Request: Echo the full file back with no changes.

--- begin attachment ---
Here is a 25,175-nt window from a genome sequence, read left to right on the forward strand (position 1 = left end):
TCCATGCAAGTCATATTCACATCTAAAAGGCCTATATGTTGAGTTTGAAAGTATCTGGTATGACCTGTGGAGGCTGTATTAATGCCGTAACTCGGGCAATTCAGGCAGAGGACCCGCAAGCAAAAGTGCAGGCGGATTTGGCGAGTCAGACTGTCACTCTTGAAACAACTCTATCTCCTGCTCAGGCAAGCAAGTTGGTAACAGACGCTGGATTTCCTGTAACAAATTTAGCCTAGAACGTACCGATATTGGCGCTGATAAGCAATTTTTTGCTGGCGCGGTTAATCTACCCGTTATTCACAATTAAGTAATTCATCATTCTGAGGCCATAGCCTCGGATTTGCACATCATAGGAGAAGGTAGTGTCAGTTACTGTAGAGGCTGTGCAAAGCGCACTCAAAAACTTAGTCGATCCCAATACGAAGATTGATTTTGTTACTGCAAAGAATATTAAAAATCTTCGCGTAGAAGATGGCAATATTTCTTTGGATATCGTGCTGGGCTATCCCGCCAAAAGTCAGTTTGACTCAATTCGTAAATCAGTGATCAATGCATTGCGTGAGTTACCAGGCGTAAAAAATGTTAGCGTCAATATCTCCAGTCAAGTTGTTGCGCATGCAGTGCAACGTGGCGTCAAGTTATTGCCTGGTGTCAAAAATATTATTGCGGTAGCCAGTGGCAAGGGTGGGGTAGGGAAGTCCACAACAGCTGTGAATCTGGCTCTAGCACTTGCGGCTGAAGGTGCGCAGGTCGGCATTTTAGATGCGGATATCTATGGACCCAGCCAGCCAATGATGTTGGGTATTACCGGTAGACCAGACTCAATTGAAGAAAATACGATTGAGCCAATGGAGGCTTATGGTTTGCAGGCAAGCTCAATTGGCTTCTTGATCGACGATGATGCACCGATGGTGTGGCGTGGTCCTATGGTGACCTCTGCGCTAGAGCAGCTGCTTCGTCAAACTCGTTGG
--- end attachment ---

Here is a 25,175-nt window from a genome sequence, read left to right on the forward strand (position 1 = left end):
TCCATGCAAGTCATATTCACATCTAAAAGGCCTATATGTTGAGTTTGAAAGTATCTGGTATGACCTGTGGAGGCTGTATTAATGCCGTAACTCGGGCAATTCAGGCAGAGGACCCGCAAGCAAAAGTGCAGGCGGATTTGGCGAGTCAGACTGTCACTCTTGAAACAACTCTATCTCCTGCTCAGGCAAGCAAGTTGGTAACAGACGCTGGATTTCCTGTAACAAATTTAGCCTAGAACGTACCGATATTGGCGCTGATAAGCAATTTTTTGCTGGCGCGGTTAATCTACCCGTTATTCACAATTAAGTAATTCATCATTCTGAGGCCATAGCCTCGGATTTGCACATCATAGGAGAAGGTAGTGTCAGTTACTGTAGAGGCTGTGCAAAGCGCACTCAAAAACTTAGTCGATCCCAATACGAAGATTGATTTTGTTACTGCAAAGAATATTAAAAATCTTCGCGTAGAAGATGGCAATATTTCTTTGGATATCGTGCTGGGCTATCCCGCCAAAAGTCAGTTTGACTCAATTCGTAAATCAGTGATCAATGCATTGCGTGAGTTACCAGGCGTAAAAAATGTTAGCGTCAATATCTCCAGTCAAGTTGTTGCGCATGCAGTGCAACGTGGCGTCAAGTTATTGCCTGGTGTCAAAAATATTATTGCGGTAGCCAGTGGCAAGGGTGGGGTAGGGAAGTCCACAACAGCTGTGAATCTGGCTCTAGCACTTGCGGCTGAAGGTGCGCAGGTCGGCATTTTAGATGCGGATATCTATGGACCCAGCCAGCCAATGATGTTGGGTATTACCGGTAGACCAGACTCAATTGAAGAAAATACGATTGAGCCAATGGAGGCTTATGGTTTGCAGGCAAGCTCAATTGGCTTCTTGATCGACGATGATGCACCGATGGTGTGGCGTGGTCCTATGGTGACCTCTGCGCTAGAGCAGCTGCTTCGTCAAACTCGTTGG